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Falkland Islands' veterans get sneak peek at Navy’s formidable new frigate

Tuesday, April 12th 2022 - 09:57 UTC
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“It has been a fantastic” for these veterans who “enjoy a special link with HMS Glasgow,” explained Commander Mark Quinn with the new Type 26 HMS Glasgow. “It has been a fantastic” for these veterans who “enjoy a special link with HMS Glasgow,” explained Commander Mark Quinn with the new Type 26 HMS Glasgow.

Royal Navy sailors and arms, security, and aerospace company BAE Systems welcomed Falkland veterans to Glasgow shipyard where the first Type 26 frigate is under construction. The 44 veterans all of whom served on the previous HMS Glasgow which saw action during the Falklands visited the BAE systems shipyard on April 9th to see the new HMS Glasgow.

Many of the visiting veterans were from the HMS Glasgow Association and were joined by Rear Admiral (retired) Paul Hoddinott who commanded the HMS Glasgow during the Falklands war. Two other former commanding officers, Commodore (retired) Dick Twitchen and Commander (retired) Alistair Ireland also joined the group.

“It has been a fantastic opportunity to celebrate these veterans who enjoy a special link with HMS Glasgow,” explained Commander Mark Quinn, the Weapon Engineering Officer with the new Type 26 HMS Glasgow.

“To be able to offer them a glimpse of the next-generation Type 26 frigate and the capabilities that it will afford the Royal Navy, particularly in this 40th anniversary year of the Falklands conflict, has really made it a day to remember.”

The Falklands conflict lasted 74 days and saw seven Royal Navy ships, nine aircraft and some 225 UK military personnel lost to enemy action. Among the ships that participated was the HMS Glasgow. On May 12th, 1982, she and fellow Royal Navy vessel HMS Brilliant came under attack from Argentine Skyhawk aircraft.

The HMS Brilliant’s Sea Wolf missile system shot down the first wave of aircraft, a second saw a bomb damage the HMS Glasgow. Although it failed to explode the bomb passed through the ship’s hull disabling two of her engines and leaving a large hole.

President of the HMS Glasgow Association, Gary Easton, was a marine engineering mechanic on the ship during the attack. On May 12th he was in his usual place in the after auxiliary machinery room.

He said: “The bomb entered the ship starboard side and travelled through the engine room on the port side, holing us just above the waterline.

“I didn’t know what had happened at the time. I came to and found myself lying on the plates between two diesel generators.”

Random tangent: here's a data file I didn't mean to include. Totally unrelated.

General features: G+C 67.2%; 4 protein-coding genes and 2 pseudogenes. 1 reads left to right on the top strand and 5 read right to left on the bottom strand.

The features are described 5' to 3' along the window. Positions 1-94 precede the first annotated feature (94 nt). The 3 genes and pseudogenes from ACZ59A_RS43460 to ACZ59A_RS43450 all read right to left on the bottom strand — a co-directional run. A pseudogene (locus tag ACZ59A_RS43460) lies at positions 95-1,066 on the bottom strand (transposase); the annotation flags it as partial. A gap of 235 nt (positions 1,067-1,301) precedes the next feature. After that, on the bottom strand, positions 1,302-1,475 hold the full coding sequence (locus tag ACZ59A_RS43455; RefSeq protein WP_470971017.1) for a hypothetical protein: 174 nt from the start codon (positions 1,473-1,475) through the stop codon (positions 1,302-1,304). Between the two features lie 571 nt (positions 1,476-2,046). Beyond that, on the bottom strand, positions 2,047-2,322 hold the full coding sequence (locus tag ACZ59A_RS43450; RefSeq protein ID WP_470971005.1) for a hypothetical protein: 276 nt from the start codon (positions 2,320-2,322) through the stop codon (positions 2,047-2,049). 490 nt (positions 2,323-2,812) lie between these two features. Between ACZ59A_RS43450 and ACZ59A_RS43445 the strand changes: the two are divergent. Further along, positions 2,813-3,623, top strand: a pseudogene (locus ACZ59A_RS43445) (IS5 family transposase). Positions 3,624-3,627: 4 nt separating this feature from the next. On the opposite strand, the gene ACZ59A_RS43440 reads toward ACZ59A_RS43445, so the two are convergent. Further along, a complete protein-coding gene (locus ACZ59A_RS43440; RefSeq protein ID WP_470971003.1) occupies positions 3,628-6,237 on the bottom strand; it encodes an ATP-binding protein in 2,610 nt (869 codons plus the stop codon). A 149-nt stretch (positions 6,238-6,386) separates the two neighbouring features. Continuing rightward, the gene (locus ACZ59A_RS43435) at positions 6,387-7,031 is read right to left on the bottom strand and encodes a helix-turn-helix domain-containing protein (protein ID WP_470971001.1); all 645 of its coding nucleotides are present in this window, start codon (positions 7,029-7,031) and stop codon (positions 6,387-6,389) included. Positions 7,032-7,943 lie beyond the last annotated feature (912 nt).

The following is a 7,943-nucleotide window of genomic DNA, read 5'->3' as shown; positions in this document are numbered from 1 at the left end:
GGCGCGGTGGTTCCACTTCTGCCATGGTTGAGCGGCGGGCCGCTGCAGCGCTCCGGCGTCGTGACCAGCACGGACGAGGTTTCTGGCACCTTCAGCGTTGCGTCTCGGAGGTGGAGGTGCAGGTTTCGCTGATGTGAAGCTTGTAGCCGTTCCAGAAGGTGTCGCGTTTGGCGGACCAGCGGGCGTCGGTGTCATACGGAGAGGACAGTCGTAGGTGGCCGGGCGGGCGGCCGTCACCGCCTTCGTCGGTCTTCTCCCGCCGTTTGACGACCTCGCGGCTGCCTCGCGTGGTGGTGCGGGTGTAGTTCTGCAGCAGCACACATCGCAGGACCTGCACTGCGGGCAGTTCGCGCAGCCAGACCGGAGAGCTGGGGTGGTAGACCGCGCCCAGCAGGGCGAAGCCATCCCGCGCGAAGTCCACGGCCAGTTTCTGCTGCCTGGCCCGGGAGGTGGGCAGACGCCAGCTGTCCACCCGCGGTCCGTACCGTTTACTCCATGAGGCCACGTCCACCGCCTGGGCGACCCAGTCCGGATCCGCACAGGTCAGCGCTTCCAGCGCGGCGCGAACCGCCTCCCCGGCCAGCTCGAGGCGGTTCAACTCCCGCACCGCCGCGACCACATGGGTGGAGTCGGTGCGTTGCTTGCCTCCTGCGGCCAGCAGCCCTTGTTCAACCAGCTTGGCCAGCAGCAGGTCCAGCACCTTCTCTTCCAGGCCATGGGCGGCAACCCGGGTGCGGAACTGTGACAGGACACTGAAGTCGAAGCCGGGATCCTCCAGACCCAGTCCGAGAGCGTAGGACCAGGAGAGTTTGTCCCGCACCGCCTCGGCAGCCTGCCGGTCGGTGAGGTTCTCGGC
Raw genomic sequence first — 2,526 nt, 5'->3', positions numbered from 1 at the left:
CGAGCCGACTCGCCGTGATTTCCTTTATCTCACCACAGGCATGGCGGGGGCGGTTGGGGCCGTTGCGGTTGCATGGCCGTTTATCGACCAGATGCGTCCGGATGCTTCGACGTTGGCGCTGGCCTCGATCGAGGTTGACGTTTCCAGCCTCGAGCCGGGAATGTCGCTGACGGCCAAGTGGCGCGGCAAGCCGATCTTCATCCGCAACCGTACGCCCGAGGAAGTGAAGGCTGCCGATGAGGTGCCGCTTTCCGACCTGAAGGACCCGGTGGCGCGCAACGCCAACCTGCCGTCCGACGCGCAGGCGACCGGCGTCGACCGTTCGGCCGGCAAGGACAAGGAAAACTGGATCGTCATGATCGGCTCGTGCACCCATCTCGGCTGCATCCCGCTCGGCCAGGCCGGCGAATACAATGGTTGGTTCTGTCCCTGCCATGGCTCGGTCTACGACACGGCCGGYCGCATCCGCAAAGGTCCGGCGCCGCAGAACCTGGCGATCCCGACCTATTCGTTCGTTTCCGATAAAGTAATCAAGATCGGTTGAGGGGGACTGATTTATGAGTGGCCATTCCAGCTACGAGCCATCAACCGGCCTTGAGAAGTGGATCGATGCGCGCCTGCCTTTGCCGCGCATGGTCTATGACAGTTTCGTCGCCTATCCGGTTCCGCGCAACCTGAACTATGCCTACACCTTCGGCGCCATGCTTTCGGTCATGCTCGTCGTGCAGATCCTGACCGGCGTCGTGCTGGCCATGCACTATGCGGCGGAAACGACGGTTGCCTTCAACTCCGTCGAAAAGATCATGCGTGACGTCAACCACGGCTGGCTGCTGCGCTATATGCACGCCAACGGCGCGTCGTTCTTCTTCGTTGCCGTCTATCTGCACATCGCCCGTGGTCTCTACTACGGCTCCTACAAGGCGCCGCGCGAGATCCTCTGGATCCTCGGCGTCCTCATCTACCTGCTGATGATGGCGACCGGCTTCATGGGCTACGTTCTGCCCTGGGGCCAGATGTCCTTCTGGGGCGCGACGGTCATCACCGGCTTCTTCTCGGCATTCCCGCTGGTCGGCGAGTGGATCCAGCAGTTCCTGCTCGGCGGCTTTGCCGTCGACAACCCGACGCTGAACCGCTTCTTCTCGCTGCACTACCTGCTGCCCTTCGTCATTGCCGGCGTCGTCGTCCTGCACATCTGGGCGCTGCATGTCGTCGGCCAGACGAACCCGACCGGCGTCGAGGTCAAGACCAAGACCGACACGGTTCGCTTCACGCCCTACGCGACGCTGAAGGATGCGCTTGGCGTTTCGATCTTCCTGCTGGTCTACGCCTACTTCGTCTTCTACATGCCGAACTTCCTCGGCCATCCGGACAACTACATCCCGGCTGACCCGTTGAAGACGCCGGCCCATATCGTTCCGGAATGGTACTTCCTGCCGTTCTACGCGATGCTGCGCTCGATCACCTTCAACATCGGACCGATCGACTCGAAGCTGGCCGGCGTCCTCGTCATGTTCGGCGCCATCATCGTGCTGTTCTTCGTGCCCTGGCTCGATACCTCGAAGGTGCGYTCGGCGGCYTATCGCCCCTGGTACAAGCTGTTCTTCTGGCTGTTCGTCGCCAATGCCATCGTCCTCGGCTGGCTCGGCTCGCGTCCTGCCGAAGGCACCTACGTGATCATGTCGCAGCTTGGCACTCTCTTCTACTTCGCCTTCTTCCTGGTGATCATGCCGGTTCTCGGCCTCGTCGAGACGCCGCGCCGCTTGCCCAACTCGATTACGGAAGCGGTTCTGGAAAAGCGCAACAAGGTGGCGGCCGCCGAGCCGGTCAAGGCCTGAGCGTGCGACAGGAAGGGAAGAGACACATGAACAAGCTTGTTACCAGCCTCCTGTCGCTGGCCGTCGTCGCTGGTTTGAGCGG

His training kicked in and Gary quickly inspected the space finding a large hole behind the port distilling plant.

“I thought – ‘I’m not supposed to see daylight and water there’,” said Gary. “It soon dawned on me the reason why!”

Gary and the crew got to work temporarily plugging the hole with pieces of timber and mattresses allowing the HMS Glasgow to stay afloat until she could sail for repairs.

Gary continued: “On behalf of myself and the HMS Glasgow Association I would like to thank the ship’s company and BAE Systems for inviting us to visit the ship.

“Special thanks go to Warrant Officer Cowey, Commander Burgess and Commander Quinn for this once in a lifetime opportunity.”

The Falklands era HMS Glasgow was a far cry from the modern warship currently under construction at the BAE Systems shipyard.

During the visit, the Association members had the opportunity to hear the next-generation capabilities that will make the new type 26 one of the most formidable frigates in the fleet.

One of those who enjoyed the tour of the shipyard, commander Ian Danbury, was an officer under training onboard the HMS Glasgow in 1982.

He said: “Forty years ago, HMS Glasgow became part of the remarkable history of the Falklands conflict and today, myself, and about 40 members of that 1982 ship’s company, are privileged to see the new Glasgow take shape at Govan.

“For all of us who sailed and fought in the old HMS Glasgow this has been a very rewarding experience.”

“The city of Glasgow is special to us for the outstanding support her people gave to the old HMS Glasgow throughout her commission and especially during the Falklands conflict.

“Visiting the new ship and her newly formed Ship’s Company has been especially poignant. We all feel that the name HMS Glasgow will be in good hands as she takes shape and joins the Fleet.”

The type 26 frigate is the first of the City Class vessels currently under construction for the Royal Navy.

Although the new HMS Glasgow’s main roles are anti-submarine warfare and air defense operations, the flexible, modular design of the Type 26s means that they can perform several roles, including maritime security, humanitarian and disaster relief, as well as counter-piracy and counter-terrorism missions.

“It is an honor to host Falkland veterans, many of whom served in the previous HMS Glasgow,” said Sir Simon Lister, BAE Systems, Naval Ships Managing Director.

“Events such as this, where we are reminded of the risks the men and women of the Royal Navy take on our behalf, strengthens our resolve to deliver the next-generation platforms and technologies that contribute to our national security and enable the Royal Navy to protect what matters most.”

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